You may have not heard about Crazy8s in the past. If so, I’ll be glad to introduce you to this great workshop!

We’re not talking about some new trendy drinking game… but a great UX methodology to help you drive co-creation workshops. Crazy8s are often used in the divergence phase of a Design Sprint.

We recommend a UX Designer and/or a Product Owner to run it, and the presence of 5-6 stakeholders as participants.

The aim of this workshop (as part of the Design Sprint) is to focus on one particular feature and iterate on it as much as possible.

Crazy eight - Thiga
Crazy eight – Thiga

Rolled out of the workshop

On an A4 sheet divided into 8 frames, each participant draws in a screen or a feature of the future feature or product you’re trying to design or redesign. The time allocated to each frame is limited to 40 seconds, followed by 20 seconds of rest to give the participants time to think about their next idea (so 8 minutes in total).

Once the 8 minutes have elapsed, each participant gets up and sticks his screens on a wall, then explains them to the rest of the participants.

This restitution phase is a real moment of exchange and idea sharing, which is highly conducive to innovation. Participants can learn from each other and (hopefully) change their minds about various design elements.

For best results, if time allows it, it is advisable to repeat the exercise once or twice to generate as many sketches as possible, meaning you’ll have more material to work with..

After this phase of divergence, the workshop leader will initiate convergence phase.

Via a voting system, for example using stickers or a coloured marker, participants will try to elect the best ideas,, explaining their choice out loud as they go.

The last phase is the one that can be described as “Best of”. The UX designer will compose a “Best of” of ideas that count the most votes. From this “Best of” the design team will be able to create new sketches of the feature, page or product being designed.

Benefit of this workshop

One of the benefits of this workshop is also one of the foundations of Design Thinking: empathy.

Indeed, this is a co-creation workshop puts every participant in the skin of the end user – every participant becomes the voice of the user.

In addition, this workshop ensures that, as POs and UX Designers, we start our design work with the right base elements, and using a common vision that onboards every participant in the creation of the product or feature.

Beyond empathy, the time constraint often means the participants go right to what is essential to the feature. It will also help your stakeholders to come to terms with the challenge of designing screens that are suitable for end users.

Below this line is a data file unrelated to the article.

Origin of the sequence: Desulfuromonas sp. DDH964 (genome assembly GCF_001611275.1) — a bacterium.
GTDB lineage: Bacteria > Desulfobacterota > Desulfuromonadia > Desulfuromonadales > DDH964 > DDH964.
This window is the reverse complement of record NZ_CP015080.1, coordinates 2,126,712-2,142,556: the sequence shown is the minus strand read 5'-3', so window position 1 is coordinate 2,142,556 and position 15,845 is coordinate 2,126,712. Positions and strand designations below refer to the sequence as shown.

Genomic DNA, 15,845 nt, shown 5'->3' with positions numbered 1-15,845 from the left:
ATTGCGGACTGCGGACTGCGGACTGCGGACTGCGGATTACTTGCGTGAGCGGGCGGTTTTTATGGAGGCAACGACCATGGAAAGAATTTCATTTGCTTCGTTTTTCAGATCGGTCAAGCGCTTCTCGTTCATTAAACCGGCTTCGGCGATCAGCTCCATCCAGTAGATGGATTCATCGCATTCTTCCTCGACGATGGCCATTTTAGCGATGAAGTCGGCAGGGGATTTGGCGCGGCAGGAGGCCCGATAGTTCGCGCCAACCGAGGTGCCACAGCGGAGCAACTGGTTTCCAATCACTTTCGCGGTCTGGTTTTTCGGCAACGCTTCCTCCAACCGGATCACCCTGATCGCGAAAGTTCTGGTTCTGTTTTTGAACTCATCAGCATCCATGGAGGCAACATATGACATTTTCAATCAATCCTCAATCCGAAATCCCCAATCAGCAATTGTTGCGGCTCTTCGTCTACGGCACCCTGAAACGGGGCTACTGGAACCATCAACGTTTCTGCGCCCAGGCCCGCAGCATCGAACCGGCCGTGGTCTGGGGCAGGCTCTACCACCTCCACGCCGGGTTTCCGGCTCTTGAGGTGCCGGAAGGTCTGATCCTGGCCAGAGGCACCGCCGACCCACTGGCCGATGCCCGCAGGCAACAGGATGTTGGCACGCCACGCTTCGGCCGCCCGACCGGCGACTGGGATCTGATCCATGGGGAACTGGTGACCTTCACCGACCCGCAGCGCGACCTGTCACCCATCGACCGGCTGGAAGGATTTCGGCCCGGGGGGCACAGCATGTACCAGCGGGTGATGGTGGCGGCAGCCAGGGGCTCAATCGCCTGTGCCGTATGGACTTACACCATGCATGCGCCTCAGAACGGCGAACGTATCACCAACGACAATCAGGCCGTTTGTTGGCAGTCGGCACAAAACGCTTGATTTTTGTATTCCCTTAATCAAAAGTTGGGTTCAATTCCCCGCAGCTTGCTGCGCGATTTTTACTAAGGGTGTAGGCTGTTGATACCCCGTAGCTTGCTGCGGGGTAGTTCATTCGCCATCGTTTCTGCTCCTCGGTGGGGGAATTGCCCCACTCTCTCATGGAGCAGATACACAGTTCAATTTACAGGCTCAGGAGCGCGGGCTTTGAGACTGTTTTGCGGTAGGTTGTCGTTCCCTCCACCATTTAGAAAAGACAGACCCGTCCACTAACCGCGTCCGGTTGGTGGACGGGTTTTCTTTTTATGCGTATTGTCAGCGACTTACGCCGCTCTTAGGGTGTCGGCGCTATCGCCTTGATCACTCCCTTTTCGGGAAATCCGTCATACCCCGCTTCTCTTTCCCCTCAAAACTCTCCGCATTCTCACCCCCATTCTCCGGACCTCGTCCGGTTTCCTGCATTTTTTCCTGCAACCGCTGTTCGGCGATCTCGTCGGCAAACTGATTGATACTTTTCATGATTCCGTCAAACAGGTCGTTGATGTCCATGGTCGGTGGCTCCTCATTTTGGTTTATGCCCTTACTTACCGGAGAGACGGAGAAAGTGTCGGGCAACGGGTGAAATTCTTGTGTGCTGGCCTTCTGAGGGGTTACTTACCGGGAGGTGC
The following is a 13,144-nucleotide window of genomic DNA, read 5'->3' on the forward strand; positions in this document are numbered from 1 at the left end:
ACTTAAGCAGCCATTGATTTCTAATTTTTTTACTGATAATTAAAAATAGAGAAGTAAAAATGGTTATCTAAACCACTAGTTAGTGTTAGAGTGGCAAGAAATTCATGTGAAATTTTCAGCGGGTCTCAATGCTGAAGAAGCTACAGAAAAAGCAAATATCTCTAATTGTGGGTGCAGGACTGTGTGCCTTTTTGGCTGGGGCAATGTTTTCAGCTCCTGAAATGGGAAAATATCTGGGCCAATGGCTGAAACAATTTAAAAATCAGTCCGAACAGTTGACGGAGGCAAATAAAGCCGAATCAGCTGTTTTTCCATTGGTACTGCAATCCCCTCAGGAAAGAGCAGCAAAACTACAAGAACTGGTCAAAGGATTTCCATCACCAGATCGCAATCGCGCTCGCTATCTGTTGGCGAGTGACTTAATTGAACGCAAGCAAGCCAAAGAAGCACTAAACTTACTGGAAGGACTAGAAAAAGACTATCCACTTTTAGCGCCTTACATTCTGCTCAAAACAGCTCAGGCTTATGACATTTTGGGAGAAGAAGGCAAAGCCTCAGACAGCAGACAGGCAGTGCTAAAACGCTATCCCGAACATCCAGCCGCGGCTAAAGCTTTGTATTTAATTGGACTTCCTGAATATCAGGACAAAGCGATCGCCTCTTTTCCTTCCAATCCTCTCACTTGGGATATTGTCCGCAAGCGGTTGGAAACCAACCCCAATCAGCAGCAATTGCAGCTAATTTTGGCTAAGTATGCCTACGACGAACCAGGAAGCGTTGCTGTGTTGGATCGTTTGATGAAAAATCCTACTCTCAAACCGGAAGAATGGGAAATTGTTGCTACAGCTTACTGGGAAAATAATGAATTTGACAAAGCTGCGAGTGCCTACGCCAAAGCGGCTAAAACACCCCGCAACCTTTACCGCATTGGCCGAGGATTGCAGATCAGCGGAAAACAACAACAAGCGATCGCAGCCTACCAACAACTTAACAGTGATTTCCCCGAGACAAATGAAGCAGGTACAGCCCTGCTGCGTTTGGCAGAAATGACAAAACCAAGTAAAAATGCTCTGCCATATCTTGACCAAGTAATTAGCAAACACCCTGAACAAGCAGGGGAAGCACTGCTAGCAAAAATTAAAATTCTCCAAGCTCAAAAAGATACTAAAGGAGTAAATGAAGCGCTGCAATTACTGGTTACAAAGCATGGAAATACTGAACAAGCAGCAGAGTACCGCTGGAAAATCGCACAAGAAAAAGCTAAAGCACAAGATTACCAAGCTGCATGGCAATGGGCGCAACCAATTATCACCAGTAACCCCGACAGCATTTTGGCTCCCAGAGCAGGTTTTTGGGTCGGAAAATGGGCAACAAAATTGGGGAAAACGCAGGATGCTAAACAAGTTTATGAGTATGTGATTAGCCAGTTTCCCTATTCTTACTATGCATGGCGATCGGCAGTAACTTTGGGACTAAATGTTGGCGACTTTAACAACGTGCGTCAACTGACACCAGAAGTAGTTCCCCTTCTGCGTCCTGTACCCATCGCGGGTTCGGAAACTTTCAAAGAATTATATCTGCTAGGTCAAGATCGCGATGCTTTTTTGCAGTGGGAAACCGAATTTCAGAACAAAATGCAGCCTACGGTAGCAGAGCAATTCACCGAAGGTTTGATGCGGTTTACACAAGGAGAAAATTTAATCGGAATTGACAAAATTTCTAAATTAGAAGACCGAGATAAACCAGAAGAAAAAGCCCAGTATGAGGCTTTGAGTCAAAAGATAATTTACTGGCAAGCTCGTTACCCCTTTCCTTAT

Finally, each participant can, through this workshop, contribute to the design of the product by participating actively in the creation of a feature or product.

Tips for Carrying Out a Great Crazy8 Workshop

1. Handle the logistics

Before you get started, make sure you have:

  • A4 Sheets of Paper
  • Felt pens, coloured pencils
  • Small stickers for voting
  • Sticky tape, obviously!
  • A timer

2. Invite the right participants

We recommend allowing up to 5 participants to this workshop. Beyond this, the workshop becomes difficult and the convergence phase can be complicated, as there may be too many diverging opinions..

Voluntarily select people with different skillsets and perspectives ; this will lead to more varied ideas and more diverse points of view.

You need to make it clear to participants that you do not have to know how to draw in order to participate, and that the goal is to materialise what you expect from a product feature.

3. Explain the context and the process

At the beginning of the workshop, it is essential to remind the participants of the context in which you’re working, the features you will be working on, as well as the rules and objectives of workshop.

Feel free to remind everyone that they can sketch any screen they like that relates to the feature or problem you’re looking to solve. Participants can draw 8 iterations of the same screen, a complete user journey course with 8 screens, or focus on a particular button and its multiple states.

Finally, before kicking off the workshop in earnest, don’t forget to explain the benefits of this workshop and the expected output.

My experience feedback on Crazy 8

Personally, I’ve found the workshop rewarding even if at times it is difficult to run. One must be able to marshal the most talkative participants, and conversely bring in those who have more trouble expressing and presenting their ideas.

In conclusion, I will say that the key factors of success are the following two points:

– Identify the right participants for the workshop

Indeed, I’ve wanted always wanted to involve people with various backgrounds, so that they experience a co-creation workshop. However, this can sometimes be difficult as certain participants may have trouble sketching and expressing their ideas.

– Make sure that the objectives and expectations of this workshop are understood and shared by all.

What are your tips for running a successful co-creation workshop? Leave a comment below.


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